There are some differences between class actions in federal court versus state court. And it essentially comes down to the rule that governs the class action. In federal court, there’s one rule. It’s called Rule 23. And that’s the court rule that allows for class actions, and it determines the criteria that one must have to become a class action. The states all have similar rules. They’re not exactly the same. And they vary from state to state.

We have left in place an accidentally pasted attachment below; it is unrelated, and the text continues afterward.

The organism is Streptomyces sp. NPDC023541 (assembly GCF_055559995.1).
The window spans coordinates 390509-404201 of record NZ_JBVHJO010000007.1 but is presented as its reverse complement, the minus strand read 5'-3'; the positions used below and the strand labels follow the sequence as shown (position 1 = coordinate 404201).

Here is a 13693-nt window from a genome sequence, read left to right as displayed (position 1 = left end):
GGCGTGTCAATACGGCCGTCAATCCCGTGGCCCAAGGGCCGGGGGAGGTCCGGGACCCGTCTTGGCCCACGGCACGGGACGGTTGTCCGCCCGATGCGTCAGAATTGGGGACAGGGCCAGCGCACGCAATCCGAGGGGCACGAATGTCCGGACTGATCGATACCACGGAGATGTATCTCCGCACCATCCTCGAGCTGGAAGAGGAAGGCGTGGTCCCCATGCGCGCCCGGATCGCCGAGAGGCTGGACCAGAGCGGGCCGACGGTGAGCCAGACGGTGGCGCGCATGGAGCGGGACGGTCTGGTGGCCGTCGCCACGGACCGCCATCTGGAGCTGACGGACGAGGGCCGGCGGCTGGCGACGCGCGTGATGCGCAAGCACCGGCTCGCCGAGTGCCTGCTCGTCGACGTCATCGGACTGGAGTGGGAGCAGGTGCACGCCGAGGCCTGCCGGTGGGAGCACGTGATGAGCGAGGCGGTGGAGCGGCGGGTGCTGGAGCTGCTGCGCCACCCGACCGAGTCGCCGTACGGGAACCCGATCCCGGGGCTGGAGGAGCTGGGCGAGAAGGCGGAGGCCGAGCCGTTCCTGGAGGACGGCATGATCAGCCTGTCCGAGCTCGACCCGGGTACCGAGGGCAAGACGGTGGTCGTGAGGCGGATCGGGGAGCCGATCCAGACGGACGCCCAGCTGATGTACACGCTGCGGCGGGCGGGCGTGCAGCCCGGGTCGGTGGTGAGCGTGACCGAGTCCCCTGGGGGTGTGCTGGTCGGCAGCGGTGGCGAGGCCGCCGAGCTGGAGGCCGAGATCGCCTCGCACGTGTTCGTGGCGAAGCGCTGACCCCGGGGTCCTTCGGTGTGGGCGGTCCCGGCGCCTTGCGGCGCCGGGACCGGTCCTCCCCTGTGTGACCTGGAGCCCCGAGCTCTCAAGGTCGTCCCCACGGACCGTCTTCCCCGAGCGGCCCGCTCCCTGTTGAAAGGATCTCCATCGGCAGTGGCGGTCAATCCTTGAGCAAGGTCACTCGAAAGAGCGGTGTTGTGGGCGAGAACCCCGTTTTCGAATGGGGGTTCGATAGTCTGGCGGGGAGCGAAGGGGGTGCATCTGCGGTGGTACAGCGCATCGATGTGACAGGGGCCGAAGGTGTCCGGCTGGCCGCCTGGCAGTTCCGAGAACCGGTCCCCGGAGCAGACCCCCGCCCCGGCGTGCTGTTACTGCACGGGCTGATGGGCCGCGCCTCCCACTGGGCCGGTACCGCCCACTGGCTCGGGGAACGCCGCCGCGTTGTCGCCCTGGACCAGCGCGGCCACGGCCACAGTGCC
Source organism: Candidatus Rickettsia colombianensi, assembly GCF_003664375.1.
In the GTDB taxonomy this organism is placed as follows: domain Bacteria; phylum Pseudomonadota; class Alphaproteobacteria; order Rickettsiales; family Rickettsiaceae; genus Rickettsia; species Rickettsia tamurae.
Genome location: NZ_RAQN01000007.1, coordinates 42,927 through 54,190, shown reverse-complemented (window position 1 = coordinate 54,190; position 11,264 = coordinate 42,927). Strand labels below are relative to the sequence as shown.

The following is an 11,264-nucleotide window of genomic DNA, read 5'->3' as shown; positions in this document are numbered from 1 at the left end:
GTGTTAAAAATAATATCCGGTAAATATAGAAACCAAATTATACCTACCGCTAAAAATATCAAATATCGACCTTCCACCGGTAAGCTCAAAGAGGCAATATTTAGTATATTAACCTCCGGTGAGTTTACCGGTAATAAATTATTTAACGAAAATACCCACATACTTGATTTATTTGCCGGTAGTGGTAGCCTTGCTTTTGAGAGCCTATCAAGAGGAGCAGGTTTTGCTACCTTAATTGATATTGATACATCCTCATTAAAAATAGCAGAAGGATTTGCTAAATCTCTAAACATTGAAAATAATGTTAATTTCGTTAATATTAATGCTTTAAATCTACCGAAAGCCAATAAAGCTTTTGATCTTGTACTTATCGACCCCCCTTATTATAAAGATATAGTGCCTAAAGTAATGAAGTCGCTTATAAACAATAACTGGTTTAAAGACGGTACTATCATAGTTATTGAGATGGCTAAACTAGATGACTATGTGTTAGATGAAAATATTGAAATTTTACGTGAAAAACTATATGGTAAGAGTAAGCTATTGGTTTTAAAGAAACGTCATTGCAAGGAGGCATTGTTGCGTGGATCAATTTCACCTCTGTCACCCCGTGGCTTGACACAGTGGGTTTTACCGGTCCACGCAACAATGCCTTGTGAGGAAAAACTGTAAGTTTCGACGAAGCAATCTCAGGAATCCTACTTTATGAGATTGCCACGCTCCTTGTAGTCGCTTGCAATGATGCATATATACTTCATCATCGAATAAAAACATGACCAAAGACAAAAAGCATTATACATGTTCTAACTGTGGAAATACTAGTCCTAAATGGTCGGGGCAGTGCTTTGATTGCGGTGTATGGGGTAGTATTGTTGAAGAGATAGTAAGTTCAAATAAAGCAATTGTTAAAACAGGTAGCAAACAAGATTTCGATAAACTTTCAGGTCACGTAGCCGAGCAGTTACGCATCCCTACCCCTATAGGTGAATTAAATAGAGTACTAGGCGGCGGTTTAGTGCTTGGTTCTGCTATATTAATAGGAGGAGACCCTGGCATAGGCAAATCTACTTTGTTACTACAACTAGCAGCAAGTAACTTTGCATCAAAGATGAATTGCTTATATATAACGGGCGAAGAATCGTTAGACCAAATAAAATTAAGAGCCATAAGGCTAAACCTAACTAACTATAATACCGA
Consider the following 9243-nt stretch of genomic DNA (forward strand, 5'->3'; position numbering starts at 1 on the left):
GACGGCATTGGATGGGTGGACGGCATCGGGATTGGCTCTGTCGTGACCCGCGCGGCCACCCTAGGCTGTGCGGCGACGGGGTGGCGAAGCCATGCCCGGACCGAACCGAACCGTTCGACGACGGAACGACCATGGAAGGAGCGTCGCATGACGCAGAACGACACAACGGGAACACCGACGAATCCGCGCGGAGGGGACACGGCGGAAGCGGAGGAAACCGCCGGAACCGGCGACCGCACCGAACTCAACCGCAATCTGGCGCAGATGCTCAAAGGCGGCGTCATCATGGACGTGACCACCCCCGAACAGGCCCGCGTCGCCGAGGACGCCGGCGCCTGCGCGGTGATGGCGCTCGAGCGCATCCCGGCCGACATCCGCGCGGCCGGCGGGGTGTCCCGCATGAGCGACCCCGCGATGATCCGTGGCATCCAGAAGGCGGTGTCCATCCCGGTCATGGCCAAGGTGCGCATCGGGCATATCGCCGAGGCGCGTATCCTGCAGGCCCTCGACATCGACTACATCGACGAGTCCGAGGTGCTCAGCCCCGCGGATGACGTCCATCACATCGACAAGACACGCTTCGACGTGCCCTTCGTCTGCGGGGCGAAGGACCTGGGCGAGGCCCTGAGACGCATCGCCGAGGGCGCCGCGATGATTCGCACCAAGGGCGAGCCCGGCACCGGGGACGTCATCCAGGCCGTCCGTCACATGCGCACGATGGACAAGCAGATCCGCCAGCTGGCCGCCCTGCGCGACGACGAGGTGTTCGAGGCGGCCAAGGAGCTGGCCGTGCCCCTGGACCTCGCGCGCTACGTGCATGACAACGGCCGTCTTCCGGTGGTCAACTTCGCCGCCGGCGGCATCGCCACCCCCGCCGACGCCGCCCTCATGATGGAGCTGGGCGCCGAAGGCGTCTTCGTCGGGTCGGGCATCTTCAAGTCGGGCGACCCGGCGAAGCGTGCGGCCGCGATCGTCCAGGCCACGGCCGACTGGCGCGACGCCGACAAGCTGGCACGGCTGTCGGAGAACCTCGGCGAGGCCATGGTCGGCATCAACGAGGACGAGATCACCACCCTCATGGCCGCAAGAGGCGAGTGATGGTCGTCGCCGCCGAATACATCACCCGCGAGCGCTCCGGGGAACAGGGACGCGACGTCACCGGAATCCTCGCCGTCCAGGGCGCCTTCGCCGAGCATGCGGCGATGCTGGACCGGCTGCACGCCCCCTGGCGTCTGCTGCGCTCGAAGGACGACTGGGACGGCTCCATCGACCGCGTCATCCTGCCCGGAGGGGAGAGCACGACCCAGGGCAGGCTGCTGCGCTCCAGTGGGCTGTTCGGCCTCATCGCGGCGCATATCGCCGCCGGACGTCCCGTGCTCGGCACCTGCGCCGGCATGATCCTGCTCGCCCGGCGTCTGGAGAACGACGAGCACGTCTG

However, in 1994 or 1995, Congress passed a law called CAFA. It stands for the Class Action Fairness Act. And when Congress passed this law, they essentially said, we think class action should all be in one court system. There were some states that were anti-class action. There were some states that were very pro-class action. And so you had a body a law that really developed different from state to state. And it was affecting the rights of the parties, depending upon where those cases were filed. And so by centralizing the courts where class actions basically were held into the federal court system, Congress recognized that uniformity was good. Uniformity in these cases and how they would be certified, how they would be processed, was good, because Congress knows, as do the courts that handle these cases and the lawyers that work in this field, that class actions can be very powerful cases. They’re very important cases. And so today, there’s not a whole lot of difference between a federal class action and a state class action due to the fact that probably 80% to 85% of class actions all are in federal court.
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